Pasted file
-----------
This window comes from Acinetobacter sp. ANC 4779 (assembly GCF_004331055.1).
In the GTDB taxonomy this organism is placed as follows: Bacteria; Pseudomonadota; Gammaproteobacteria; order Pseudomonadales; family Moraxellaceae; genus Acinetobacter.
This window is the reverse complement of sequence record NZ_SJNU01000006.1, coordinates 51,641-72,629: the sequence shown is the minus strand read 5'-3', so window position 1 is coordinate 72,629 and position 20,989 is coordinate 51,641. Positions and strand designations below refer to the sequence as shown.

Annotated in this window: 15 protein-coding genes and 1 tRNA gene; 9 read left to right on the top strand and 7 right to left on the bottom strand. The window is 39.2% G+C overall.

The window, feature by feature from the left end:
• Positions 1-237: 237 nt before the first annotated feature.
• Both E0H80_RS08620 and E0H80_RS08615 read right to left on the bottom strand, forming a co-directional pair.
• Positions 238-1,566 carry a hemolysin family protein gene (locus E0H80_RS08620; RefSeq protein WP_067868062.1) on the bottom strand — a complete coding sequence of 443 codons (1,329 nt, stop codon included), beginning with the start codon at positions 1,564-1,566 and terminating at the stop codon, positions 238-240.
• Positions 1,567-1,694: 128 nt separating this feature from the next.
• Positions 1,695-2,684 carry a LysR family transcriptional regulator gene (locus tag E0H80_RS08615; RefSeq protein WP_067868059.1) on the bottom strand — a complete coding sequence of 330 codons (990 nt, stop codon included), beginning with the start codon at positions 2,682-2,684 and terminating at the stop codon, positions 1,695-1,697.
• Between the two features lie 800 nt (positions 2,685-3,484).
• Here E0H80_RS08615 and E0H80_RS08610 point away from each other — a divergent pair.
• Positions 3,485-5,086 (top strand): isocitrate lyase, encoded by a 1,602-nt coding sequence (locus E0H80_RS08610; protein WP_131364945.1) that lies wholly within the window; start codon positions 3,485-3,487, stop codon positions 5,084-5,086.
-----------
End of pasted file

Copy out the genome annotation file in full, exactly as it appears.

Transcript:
This window comes from Acinetobacter sp. ANC 4779 (assembly GCF_004331055.1).
In the GTDB taxonomy this organism is placed as follows: Bacteria; Pseudomonadota; Gammaproteobacteria; order Pseudomonadales; family Moraxellaceae; genus Acinetobacter.
This window is the reverse complement of sequence record NZ_SJNU01000006.1, coordinates 51,641-72,629: the sequence shown is the minus strand read 5'-3', so window position 1 is coordinate 72,629 and position 20,989 is coordinate 51,641. Positions and strand designations below refer to the sequence as shown.

Annotated in this window: 15 protein-coding genes and 1 tRNA gene; 9 read left to right on the top strand and 7 right to left on the bottom strand. The window is 39.2% G+C overall.

The window, feature by feature from the left end:
• Positions 1-237: 237 nt before the first annotated feature.
• Both E0H80_RS08620 and E0H80_RS08615 read right to left on the bottom strand, forming a co-directional pair.
• Positions 238-1,566 carry a hemolysin family protein gene (locus E0H80_RS08620; RefSeq protein WP_067868062.1) on the bottom strand — a complete coding sequence of 443 codons (1,329 nt, stop codon included), beginning with the start codon at positions 1,564-1,566 and terminating at the stop codon, positions 238-240.
• Positions 1,567-1,694: 128 nt separating this feature from the next.
• Positions 1,695-2,684 carry a LysR family transcriptional regulator gene (locus tag E0H80_RS08615; RefSeq protein WP_067868059.1) on the bottom strand — a complete coding sequence of 330 codons (990 nt, stop codon included), beginning with the start codon at positions 2,682-2,684 and terminating at the stop codon, positions 1,695-1,697.
• Between the two features lie 800 nt (positions 2,685-3,484).
• Here E0H80_RS08615 and E0H80_RS08610 point away from each other — a divergent pair.
• Positions 3,485-5,086 (top strand): isocitrate lyase, encoded by a 1,602-nt coding sequence (locus E0H80_RS08610; protein WP_131364945.1) that lies wholly within the window; start codon positions 3,485-3,487, stop codon positions 5,084-5,086.